A low volume, high quality source from the demand side perspective.The podcast is produced weekly. A transcript is posted on the day of.

Thursday, March 5, 2009

Fed Forecasts in the Dark

Demand Side's forecasts have beaten the consensus and the blue chips and would have placed in the top five of the Wall Street Journal's competition. The weight assigned to interest rates and the collapse of inflation with the collapse of the financial sector kept us down.

Fed Forecasts in the Dark

More remarkable, however, than our success is the failure of the Federal Reserve's open market committee. Upon ascending to the post of Chairman of the Federal Reserve Board, one of Ben Bernanke's first initiatives was to institute the publication of forecasts of the Fed's open market committee. It was and still is a thinly disguised inflation targeting exercise. But it has proven to be more an exercise in embarrassment, as the bankers repeatedly and consistently miss and miss widely not only inflation, but GDP and employment numbers. It is as amusing as a chart can be to see the latest quarter's numbers have migrated out entirely from under the dotted lines that mark the previous quarter's estimates.

To be fair this has not occurred in January's GDP for 2009, but only because there are twelve months of 2009 left. A more representative example would be the October figures. With only three months left in 2008, the esteemed economists were still radically downsizing their estimates. It is our observation that the markets are no longer leading indicators of economic events, but coincident. The Fed's estimates of the economy are no longer coincident, but lagging.

FOMC unemployment estimates for 2009 jumped a point and a half in the three months between its October and January meetings, with the minimum expected now at 8.0. Inflation projections are dropping, we suspect, from the evidence of no inflation, rather than from any inference regarding the commodities bubble or financial system crash.

The bottom line is that they have no idea. The Fed expected their monetary policy moves to do something and they have not. At this hour Battling Ben is applying bandages to wounds that need a tournequet and splint. It is a big part of our prediction of a snap back in late 2009 that the situation will get so bad there will be no room for these alternatives to the proper treatments.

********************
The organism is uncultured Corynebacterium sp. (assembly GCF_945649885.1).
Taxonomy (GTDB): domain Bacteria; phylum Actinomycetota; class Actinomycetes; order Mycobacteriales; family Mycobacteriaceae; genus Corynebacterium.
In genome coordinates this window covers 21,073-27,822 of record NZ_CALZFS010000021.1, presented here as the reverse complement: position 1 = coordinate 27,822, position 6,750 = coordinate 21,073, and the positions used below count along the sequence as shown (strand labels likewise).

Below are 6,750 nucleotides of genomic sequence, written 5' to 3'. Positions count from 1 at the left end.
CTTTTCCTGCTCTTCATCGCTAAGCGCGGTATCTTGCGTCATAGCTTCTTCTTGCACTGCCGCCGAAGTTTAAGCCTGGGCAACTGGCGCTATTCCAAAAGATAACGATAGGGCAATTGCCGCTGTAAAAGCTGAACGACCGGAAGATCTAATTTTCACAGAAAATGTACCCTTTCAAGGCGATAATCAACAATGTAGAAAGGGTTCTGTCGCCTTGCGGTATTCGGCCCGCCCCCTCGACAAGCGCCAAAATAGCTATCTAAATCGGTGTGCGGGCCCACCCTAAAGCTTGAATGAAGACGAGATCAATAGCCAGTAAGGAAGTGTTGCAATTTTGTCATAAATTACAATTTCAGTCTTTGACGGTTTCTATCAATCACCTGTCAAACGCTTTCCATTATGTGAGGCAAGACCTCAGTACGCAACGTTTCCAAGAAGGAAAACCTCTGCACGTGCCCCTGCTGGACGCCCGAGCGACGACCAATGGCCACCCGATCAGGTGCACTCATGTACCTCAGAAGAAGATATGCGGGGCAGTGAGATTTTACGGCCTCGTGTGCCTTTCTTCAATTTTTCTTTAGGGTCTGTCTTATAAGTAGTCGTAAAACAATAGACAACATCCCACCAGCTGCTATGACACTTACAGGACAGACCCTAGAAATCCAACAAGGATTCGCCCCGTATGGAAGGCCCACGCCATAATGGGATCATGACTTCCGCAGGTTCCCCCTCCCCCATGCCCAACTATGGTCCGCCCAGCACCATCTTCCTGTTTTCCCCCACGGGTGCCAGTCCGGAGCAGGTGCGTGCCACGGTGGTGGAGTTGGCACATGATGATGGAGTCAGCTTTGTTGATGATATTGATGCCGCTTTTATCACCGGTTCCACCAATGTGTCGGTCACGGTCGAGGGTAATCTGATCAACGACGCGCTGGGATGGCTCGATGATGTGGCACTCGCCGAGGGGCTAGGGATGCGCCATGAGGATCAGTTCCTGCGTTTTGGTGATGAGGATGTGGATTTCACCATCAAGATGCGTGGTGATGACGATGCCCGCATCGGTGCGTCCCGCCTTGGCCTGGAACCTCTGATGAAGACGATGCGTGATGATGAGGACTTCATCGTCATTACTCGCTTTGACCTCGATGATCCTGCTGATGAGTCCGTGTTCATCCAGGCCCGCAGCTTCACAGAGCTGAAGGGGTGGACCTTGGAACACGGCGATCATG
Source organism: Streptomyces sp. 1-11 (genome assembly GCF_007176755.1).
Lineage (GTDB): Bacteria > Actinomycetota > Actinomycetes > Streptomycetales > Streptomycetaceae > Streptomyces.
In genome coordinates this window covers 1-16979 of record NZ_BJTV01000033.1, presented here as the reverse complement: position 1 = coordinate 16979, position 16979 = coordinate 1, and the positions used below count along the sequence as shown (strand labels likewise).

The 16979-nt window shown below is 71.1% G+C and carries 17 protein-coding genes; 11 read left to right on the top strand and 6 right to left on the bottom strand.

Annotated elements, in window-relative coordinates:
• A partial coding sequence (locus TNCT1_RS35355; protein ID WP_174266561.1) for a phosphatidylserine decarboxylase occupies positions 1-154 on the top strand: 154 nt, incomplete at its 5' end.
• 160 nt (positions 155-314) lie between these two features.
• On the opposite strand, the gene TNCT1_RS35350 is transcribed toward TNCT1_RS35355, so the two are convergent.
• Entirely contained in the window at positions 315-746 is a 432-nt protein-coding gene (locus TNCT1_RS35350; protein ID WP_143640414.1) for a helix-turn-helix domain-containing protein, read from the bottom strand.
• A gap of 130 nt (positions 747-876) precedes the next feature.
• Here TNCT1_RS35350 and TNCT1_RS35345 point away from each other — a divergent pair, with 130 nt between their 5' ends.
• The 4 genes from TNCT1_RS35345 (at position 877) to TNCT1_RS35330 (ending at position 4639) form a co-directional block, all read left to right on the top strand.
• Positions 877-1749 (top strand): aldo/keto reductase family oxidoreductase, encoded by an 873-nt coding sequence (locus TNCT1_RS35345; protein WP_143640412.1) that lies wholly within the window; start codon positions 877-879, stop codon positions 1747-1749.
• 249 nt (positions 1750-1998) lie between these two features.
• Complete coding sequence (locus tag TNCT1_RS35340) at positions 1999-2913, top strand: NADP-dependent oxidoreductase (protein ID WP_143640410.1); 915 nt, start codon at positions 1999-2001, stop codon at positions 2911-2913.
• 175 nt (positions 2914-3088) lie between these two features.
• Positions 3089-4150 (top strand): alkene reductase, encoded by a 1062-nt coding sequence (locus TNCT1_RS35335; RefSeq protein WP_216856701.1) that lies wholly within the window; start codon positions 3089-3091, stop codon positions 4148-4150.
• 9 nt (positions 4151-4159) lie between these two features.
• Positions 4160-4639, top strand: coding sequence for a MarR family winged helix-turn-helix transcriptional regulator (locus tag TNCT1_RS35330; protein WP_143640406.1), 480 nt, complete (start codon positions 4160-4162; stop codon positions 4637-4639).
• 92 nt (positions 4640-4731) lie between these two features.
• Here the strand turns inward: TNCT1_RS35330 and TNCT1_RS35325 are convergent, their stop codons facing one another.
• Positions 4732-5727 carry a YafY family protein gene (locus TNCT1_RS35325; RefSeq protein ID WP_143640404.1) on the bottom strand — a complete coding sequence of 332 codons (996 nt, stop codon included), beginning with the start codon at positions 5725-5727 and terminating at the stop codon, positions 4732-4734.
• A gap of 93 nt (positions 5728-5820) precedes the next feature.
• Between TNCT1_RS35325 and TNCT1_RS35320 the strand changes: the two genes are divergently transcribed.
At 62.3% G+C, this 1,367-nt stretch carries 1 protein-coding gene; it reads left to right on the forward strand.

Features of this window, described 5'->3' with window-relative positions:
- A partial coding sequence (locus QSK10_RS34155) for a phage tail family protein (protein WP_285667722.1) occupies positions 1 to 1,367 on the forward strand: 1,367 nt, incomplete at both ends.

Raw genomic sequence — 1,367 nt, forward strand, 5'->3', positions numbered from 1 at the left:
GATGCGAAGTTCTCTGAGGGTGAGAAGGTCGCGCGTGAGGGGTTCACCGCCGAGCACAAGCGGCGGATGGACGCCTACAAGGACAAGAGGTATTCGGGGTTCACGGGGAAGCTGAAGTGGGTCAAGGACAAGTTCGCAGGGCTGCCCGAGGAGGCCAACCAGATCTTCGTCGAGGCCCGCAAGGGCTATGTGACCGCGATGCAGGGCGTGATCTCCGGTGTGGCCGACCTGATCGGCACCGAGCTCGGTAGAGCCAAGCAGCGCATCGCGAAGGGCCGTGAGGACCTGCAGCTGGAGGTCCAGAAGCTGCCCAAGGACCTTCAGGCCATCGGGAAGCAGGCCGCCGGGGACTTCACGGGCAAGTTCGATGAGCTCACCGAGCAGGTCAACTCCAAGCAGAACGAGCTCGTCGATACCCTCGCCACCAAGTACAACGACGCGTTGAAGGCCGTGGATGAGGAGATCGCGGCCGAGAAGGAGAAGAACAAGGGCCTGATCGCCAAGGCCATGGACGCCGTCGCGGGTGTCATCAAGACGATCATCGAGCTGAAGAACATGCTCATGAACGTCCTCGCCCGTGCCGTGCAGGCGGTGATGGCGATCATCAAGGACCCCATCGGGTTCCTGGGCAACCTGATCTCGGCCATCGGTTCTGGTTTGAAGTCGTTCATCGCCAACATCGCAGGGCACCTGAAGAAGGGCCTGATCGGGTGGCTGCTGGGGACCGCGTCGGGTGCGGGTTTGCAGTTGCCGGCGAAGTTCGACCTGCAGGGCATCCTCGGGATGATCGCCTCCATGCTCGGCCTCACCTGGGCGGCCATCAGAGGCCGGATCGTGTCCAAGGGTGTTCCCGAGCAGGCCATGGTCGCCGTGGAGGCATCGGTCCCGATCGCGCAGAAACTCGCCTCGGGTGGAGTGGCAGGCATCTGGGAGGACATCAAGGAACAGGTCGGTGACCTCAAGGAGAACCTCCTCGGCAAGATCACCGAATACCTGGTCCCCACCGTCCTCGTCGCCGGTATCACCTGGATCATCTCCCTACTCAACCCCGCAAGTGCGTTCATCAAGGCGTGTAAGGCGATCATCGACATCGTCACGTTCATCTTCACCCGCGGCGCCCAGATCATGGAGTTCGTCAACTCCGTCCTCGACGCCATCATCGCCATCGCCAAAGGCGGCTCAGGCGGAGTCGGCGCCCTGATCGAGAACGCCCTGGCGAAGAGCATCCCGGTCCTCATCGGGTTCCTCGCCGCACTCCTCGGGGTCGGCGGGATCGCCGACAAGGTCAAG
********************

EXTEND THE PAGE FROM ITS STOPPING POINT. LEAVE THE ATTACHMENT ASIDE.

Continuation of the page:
On inflation, the Fed has no clue about cost-push inflation and so missed entirely the effects of the commodity bubble on prices. On growth, they have been laggards in realizing the severity of the housing collapse, but most troubling, they have been unable to comprehend the financial sector collapse. This began in August 2007. We arrive in March 2009 with the markets experiencing another jump condition, the financial firms requiring ever more transfusions, and the Fed's and Treasury's remedies having little more effect than waving their arms.

It is not necessary to accept the Demand Side prescriptions to see that the orthodox remedies have not worked, are not working and by extension will not work no matter how many times they are applied. Initially, in the fall of 2007, the markets were confident the Fed could ride to the rescue and were encouraged by every rate cut and new liquidity mechanism. Not only has there been no rescue, there has been no slowing of the train.

Fed Policy a Loser

The monetary policy excursions were defeated time and time again. Bear Stearns, Lehman Brothers, IndyMac, AIG .... you can mark the collapse from any one of these events, but that misses the clearly systemic nature of the collapse. The Fed is responsible for keeping the banking system stable. It has not only failed, it has failed spectacularly. Yet it shows little willingness to alter course. And there is woefully little demand that it do better.

A year ago it was Captain Ben to the rescue. Today it is a tired and defeated Dr. Bernanke who knows nothing more to do than push more borrowed chips into the center of the table and hope for a better hand on the next draw.

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